The Damned’s place in history is secured as one of the triumvirate of London bands that kick-started the punk rock revolution.
And yet despite being first out of the traps with a bona fide punk single, New Rose in 1976, they’ve often been dismissed as the jokers in the pack.
For the sheer effrontery of having a sense of humour, they’re not always afforded quite the same reverence as John Lydon‘s snarling Sex Pistols, or Joe Strummer‘s Situationist, sloganeering Clash.
Now more than 40 years on, the time to correct that injustice is long overdue.
On stage founder members Captain Sensible and Dave Vanian may look like living cartoons, but behind the outfits and the giggles, there’s a skill and substance to what they do.
With a brand new album Evil Spirits to plug, The Damned showed a home-town audience just how far they have expanded their musical blueprint from those heady days of the late ’70s.
Strolling on at Camden’s KOKO to the strains of Gustav Holst‘s The Bringer of War, The Captain’s clutching a snotrag – he’s feeling a bit under the weather.
“That’s what you get for going on tour in February,” he sniffs, before tossing his tissue into the crowd, as the band launch into Waiting for the Blackout.
It’s the start of a rollicking 23-song rocket through their back catalogue, with songs from the new LP settling in comfortably with older material.
By his own admission, the Captain – or Raymond Burns as his family know him – may be a ringer for Paul O’Grady these days, but he remains the consummate showman.
He takes charge of most of the banter, riffing on everything from Trump (“how did a pillock like that get elected?”) to Coronation Street’s Albert Tatlock.
Gun Fury (Of Riot Forces) is introduced with an entreaty to dance on the grave of Margaret Thatcher, while the crowd get a thumbs up for their participation in the whoah whoahs of Ignite – “They’re so much better than Manchester, aren’t they?.”
Vanian is, as ever, bedecked in full 18th century vampire regalia, black gloves gripping his vintage mic as he strides around the stage throwing shapes.
The frock coat soon gets ditched though, as things start to heat up and the frontman’s gothic baritone remains in good nick, particularly on futuristic new single Standing on the Edge of Tomorrow.
New/old bassist Paul Gray (Eddie and the Hot Rods, UFO) looks like he’d never been away and the set is sprinkled with tracks from The Black Album and Strawberries – the two albums he figured on during his previous tenure with the band.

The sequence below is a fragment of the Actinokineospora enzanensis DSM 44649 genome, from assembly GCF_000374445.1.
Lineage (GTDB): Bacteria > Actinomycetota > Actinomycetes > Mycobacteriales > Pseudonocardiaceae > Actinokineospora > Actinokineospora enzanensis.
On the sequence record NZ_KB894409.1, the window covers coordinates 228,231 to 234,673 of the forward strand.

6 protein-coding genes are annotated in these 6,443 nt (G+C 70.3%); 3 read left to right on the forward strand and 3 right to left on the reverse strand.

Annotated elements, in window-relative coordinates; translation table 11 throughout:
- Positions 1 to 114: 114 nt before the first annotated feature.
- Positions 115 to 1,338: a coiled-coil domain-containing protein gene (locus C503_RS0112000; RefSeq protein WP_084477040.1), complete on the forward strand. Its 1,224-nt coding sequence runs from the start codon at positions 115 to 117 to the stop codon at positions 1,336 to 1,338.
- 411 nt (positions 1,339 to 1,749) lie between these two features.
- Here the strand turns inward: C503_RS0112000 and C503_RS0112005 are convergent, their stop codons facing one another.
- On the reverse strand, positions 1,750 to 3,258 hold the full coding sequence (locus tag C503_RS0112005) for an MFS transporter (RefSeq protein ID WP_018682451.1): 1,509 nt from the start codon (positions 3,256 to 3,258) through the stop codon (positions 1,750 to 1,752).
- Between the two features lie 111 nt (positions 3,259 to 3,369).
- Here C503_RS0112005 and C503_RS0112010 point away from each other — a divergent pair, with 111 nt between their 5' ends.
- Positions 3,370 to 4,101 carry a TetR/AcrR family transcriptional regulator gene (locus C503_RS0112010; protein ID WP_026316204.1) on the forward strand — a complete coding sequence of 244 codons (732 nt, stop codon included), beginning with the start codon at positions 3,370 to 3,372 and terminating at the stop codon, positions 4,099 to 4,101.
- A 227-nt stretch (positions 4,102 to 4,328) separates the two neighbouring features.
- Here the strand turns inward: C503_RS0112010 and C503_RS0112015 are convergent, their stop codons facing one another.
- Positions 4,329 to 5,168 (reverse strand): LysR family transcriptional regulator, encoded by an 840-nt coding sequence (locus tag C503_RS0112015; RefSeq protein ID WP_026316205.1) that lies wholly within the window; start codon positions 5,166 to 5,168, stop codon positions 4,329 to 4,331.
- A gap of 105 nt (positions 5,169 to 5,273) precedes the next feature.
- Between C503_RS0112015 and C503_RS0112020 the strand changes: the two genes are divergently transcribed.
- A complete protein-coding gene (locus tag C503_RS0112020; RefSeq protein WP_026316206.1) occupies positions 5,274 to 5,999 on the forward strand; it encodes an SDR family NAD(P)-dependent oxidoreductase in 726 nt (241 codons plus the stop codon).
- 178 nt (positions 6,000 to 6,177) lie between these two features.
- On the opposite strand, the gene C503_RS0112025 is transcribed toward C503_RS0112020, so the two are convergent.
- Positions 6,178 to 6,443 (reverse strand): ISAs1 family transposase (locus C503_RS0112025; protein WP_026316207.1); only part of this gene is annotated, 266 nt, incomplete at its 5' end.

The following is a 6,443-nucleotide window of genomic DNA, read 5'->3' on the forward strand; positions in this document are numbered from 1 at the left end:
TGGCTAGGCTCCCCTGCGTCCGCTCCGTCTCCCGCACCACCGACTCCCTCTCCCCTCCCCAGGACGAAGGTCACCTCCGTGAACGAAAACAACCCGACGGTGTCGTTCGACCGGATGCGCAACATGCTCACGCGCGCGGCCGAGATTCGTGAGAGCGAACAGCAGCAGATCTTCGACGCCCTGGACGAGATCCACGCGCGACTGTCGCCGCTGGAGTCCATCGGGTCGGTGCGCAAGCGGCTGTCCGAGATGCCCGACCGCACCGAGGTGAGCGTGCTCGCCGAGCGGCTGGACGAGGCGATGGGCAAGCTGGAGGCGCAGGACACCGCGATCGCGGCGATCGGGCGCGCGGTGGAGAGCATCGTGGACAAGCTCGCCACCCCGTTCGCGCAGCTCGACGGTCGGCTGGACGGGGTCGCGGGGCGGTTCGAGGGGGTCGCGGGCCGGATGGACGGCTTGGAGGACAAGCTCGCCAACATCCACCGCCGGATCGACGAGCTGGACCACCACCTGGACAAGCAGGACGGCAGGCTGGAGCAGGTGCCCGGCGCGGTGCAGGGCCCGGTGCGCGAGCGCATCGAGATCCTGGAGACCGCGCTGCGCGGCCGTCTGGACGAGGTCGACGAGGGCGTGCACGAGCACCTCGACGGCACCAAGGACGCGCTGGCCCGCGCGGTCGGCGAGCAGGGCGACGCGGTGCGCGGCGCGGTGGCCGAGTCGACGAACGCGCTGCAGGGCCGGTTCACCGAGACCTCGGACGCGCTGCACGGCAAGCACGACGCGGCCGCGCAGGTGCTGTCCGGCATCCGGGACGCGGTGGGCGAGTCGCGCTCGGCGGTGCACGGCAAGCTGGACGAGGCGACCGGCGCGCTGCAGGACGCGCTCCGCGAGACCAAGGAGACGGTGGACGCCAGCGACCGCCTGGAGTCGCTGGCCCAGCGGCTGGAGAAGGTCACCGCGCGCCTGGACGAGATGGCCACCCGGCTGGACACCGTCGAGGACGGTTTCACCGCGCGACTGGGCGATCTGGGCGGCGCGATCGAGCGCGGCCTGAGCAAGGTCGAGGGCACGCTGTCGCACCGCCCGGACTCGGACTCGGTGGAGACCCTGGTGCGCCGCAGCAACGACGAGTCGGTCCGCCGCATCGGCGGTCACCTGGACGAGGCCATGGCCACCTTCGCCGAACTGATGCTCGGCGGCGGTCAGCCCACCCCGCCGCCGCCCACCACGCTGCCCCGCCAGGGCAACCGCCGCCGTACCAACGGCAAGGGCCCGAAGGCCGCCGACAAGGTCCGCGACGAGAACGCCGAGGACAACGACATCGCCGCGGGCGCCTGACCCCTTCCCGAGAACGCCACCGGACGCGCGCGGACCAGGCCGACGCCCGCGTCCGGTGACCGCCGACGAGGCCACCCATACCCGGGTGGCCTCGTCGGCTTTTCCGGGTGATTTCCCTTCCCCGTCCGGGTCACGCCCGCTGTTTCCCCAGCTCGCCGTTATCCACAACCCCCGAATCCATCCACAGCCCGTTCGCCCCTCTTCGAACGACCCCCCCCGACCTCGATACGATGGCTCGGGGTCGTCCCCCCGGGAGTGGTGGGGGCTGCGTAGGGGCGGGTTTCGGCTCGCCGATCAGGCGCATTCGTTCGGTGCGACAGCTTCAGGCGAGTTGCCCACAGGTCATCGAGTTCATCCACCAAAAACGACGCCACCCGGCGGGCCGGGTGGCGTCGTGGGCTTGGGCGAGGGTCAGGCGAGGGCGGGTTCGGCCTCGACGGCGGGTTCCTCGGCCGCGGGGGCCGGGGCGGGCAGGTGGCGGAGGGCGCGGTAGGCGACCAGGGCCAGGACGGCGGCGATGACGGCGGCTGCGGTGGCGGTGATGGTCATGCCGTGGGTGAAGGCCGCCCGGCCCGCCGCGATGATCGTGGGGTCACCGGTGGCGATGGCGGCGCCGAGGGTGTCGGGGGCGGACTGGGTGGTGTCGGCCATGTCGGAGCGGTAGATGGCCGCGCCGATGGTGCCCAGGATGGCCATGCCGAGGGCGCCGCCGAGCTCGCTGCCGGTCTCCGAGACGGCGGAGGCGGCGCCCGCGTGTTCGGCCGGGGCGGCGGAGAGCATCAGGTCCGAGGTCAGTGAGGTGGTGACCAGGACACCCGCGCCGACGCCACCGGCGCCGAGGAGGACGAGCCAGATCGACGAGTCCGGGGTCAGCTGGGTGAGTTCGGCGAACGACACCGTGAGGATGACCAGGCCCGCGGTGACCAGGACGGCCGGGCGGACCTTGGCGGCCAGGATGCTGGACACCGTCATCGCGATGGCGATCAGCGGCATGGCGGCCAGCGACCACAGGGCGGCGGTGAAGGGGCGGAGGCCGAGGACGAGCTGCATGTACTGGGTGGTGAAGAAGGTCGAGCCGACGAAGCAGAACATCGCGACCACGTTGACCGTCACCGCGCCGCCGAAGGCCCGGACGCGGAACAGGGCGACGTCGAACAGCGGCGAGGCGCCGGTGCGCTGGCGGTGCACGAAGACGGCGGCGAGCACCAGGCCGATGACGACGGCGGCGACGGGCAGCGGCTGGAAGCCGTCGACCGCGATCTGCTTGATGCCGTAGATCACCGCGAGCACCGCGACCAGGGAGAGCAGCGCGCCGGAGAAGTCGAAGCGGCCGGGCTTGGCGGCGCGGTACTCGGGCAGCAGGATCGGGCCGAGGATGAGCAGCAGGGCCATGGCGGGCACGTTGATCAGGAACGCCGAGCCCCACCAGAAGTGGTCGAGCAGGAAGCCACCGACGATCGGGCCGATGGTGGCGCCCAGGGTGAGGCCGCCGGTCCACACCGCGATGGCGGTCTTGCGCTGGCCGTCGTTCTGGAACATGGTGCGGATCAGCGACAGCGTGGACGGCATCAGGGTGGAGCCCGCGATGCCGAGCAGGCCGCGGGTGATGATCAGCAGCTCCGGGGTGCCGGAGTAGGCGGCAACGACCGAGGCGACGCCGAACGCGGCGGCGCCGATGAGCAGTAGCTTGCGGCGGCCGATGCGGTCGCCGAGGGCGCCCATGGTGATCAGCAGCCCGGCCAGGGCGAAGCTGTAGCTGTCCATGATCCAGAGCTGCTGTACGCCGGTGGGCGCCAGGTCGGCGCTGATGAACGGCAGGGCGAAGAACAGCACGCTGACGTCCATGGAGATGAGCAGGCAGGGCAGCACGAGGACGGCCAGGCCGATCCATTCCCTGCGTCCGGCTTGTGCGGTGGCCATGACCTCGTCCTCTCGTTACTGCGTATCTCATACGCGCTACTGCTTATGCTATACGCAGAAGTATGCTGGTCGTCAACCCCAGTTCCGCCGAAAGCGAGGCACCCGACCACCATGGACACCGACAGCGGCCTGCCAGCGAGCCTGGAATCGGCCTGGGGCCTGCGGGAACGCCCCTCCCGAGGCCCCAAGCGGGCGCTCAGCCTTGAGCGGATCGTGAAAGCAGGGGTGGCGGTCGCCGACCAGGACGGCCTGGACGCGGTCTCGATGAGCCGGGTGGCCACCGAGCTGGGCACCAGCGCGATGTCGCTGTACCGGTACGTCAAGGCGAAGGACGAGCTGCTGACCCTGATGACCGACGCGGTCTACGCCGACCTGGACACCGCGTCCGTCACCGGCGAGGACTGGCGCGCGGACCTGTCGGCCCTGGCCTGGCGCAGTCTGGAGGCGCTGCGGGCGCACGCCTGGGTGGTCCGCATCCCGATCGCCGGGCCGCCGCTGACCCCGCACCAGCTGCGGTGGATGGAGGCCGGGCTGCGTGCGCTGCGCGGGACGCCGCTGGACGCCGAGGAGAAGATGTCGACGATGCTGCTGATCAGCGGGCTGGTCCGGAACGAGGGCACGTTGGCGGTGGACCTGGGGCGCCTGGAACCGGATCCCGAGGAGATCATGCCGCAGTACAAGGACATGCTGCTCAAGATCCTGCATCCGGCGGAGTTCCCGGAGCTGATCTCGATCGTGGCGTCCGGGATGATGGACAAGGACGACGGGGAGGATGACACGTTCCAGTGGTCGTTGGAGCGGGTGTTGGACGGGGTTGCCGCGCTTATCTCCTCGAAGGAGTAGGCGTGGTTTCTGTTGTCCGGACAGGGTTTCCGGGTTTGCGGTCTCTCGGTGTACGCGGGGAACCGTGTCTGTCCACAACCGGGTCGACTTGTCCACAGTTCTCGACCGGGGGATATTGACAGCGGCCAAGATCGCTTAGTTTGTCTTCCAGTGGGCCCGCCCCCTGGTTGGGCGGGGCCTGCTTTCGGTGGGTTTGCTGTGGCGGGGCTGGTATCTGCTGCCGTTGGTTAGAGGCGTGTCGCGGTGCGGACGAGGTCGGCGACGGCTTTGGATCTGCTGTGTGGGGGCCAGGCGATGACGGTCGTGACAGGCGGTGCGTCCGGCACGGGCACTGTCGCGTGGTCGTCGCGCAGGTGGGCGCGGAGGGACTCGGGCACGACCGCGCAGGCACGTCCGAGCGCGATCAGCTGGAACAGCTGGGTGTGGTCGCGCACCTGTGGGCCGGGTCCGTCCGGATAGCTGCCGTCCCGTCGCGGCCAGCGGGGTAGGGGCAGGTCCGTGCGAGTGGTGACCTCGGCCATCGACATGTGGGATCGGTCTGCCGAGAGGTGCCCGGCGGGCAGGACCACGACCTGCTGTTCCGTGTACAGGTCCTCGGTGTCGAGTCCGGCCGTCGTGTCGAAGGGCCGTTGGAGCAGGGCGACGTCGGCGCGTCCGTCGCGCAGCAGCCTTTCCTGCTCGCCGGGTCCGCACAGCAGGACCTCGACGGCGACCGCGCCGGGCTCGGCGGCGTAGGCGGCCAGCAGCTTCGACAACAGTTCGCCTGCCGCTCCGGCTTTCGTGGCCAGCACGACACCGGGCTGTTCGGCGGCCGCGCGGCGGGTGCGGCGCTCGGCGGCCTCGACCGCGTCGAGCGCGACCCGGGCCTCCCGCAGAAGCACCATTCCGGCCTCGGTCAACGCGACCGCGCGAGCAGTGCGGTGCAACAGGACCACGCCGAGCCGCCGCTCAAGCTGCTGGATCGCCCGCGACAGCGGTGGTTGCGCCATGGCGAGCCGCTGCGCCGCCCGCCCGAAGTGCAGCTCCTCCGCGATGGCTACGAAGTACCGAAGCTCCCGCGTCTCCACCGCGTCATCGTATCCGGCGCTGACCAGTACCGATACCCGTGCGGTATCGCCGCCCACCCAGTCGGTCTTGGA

The music is tight and often more sophisticated than you might expect, with elements of psychedelia and even (gasp!) prog-rock.
Keyboard whizz, the spectacularly-monikered Monty Oxymoron, gives the band a Doors-esque feel on new songs like Devil in Disguise, while drummer Pinch (English Dogs) powers the whole charabanc along nicely.
He may have started as a bassist, but the Captain’s got plenty of chops as a guitarist, effortless interspersing elaborate arpeggio’d intros, with lightning fast, string-melting solos.
The red beret’d maestro even goes the full Hendrix on Neat Neat Neat, chucking his Gibson SG over his shoulder to pick the notes blind from behind his head.
All the classics get an airing, from the aforementioned New Rose to Love Song and their mid-’80s hit cover of Paul Ryan‘s Eloise.
A sizzling Smash It Up is the highlight of the first encore, before the band return one last time.
“Do you remember that time in the ’80s when I was a pop star?” asks the Captain, teasing the prospect of a rendition of Happy Talk, before taking lead vocals on Jet Boy Jet Girl – the song which famously shares a backing a track with Plastic Bertrand‘s Ça Plane Pour Moi.
Finally, after a well chosen exhausting and exhaustive two hour-plus set it’s all over.
“Lend us a fiver,” The Captain says, as the band troop off.
Any time, mate. Any time.
Words Matt Catchpole, Pictures Sam Wells
- Produced by Tony Visconti Evil Spirits is out on 13 April through Search and Destroy/Spinefarm Records. Pre-order from their website here
- The first single from the album Standing On The Edge of Tomorrow is out now to stream and purchase (see video below)